Geological Survey Ireland (GSI) and Marine Institute (MI) conducted seabed mapping between 2003 and 2005 under the auspices of the Irish National Seabed Survey (INSS) and this continued from 2006 to present day under the INtegrated mapping FOr the sustainable development of Irelands MArine Resource (INFOMAR) programme. INSS was one of the largest marine mapping programmes ever undertaken globally, with a focus on deep water mapping. INFOMAR is a joint venture between the GSI and the MI and is funded by the Irish Government through the Department of Communications, Climate Action and Environment (DCCAE). INFOMAR Phase 1, 2006 to 2015 focused on mapping 26 priority bays and 3 priority areas around Ireland and creating a range of integrated mapping products of the physical, chemical and biological features of the seabed in those areas. INFOMAR Phase 2, 2016 to 2026 intends to map the remainder of Ireland’s entire seabed. Figure 1 shows the extent of the continental shelf mapped area under INSS and INFOMAR and the outstanding areas as of January 2019. Grey have already been mapped, blue, white and coloured hatched areas are unmapped. As of 2018 the remaining survey area has been split at the 30 nautical mile limit (Nm). The inshore survey fleet, managed by GSI is responsible for mapping inshore of the 30Nm limit and the MI vessels are responsible for mapping the offshore. Survey areas are defined into gridded survey units known as INFOMAR Survey Units (ISUs). ISUs are all 1000 km2 in size and are uniquely identifiable by a letter on the x axis and number on the y axis. Each ISU is coloured in a shade of blue which indicates the modal water depth in that ISU. Colour scales are used, to denote the three depth bands; 50 to 100m, 100 to 150m and 150m plus.
    • INFOMAR Survey Report CV19_04, Celtic Sea

      Sheehan, Kevin; INFOMAR Survey Team; Sacchetti, Fabio (Marine Institute, 2020-04-09)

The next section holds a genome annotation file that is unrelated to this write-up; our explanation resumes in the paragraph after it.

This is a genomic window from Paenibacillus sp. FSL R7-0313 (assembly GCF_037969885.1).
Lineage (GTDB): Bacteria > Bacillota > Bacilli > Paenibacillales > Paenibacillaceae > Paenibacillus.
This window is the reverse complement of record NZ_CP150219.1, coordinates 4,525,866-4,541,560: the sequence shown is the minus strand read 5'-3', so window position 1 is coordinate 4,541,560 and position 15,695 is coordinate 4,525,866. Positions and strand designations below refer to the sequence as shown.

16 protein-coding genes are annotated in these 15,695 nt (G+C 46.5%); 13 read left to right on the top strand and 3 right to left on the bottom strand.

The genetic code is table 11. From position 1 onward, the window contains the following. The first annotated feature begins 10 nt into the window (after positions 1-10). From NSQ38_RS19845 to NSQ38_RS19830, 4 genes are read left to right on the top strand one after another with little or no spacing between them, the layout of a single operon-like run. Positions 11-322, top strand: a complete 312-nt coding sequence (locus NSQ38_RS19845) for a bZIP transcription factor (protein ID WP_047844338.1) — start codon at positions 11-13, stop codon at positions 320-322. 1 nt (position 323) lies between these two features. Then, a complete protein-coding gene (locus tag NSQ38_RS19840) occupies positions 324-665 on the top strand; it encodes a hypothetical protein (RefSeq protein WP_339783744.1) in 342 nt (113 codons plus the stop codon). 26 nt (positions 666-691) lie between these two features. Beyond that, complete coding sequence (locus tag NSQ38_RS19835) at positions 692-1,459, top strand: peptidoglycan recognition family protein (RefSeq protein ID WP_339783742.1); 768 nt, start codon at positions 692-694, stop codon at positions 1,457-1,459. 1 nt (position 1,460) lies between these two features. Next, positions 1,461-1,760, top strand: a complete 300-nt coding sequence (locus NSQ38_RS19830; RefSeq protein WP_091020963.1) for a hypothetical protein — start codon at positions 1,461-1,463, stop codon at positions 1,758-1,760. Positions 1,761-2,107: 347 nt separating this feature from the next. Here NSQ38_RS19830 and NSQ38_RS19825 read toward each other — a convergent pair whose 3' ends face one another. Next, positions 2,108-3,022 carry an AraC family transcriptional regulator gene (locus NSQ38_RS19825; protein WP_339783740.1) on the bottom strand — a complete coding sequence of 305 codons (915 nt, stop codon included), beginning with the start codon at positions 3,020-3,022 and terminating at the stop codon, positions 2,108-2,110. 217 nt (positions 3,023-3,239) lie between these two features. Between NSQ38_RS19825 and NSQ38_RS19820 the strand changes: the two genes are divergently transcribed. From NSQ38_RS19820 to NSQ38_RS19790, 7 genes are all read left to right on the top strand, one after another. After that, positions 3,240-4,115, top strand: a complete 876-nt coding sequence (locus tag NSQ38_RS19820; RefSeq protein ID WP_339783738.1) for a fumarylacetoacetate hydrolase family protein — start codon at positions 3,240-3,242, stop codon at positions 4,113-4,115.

Geological Survey Ireland (GSI) and Marine Institute (MI) conducted seabed mapping between 2003 and 2005 under the auspices of the Irish National Seabed Survey (INSS) and this continued from 2006 to present day under the INtegrated mapping FOr the sustainable development of Irelands MArine Resource (INFOMAR) programme. INSS was one of the largest marine mapping programmes ever undertaken globally, with a focus on deep water mapping. INFOMAR is a joint venture between the GSI and the MI and is funded by the Irish Government through the Department of Communications, Climate Action and Environment (DCCAE). INFOMAR Phase 1, 2006 to 2015 focused on mapping 26 priority bays and 3 priority areas around Ireland and creating a range of integrated mapping products of the physical, chemical and biological features of the seabed in those areas. INFOMAR Phase 2, 2016 to 2026 intends to map the remainder of Ireland’s entire seabed. Figure 1 shows the extent of the continental shelf mapped area under INSS and INFOMAR and the outstanding areas as of January 2019. Grey have already been mapped, blue, white and coloured hatched areas are unmapped. As of 2018 the remaining survey area has been split at the 30 nautical mile limit (Nm). The inshore survey fleet, managed by GSI is responsible for mapping inshore of the 30Nm limit and the MI vessels are responsible for mapping the offshore. Survey areas are defined into gridded survey units known as INFOMAR Survey Units (ISUs). ISUs are all 1000 km2 in size and are uniquely identifiable by a letter on the x axis and number on the y axis. Each ISU is coloured in a shade of blue which indicates the modal water depth in that ISU. Colour scales are used, to denote the three depth bands; 50 to 100m, 100 to 150m and 150m plus.
    • Inland storage of crawfish and lobsters

      Farrell, D P (Department of Agriculture and Fisheries (Fisheries Division), 1974)
      Numerous problems occur in the handling and transport of large live crustaceans. The experienced buyer will become familiar with these difficulties over a period of years and will know how best to surmount them in practice. Often, however, the precise cause of the problems is either not known or not appreciated. Satisfactory storage can be achieved by experience alone but a biological appreciation of the precise conditions required for storage of lobsters and crawfish will be most beneficial to the industry, and particularly to those persons entering it for the first time. With this in mind Fisheries Division has been carrying out investigations in this field, and work was advanced rapidly in 1973 by the availability of a research field station at Dunmore East, Co Waterford. A detailed biological study of the storage behaviour of crawfish based on experiments is being undertaken at this station. Meanwhile this Leaflet has been written to give some preliminary results of these investigations, and also to describe one practical commercial result based on early findings.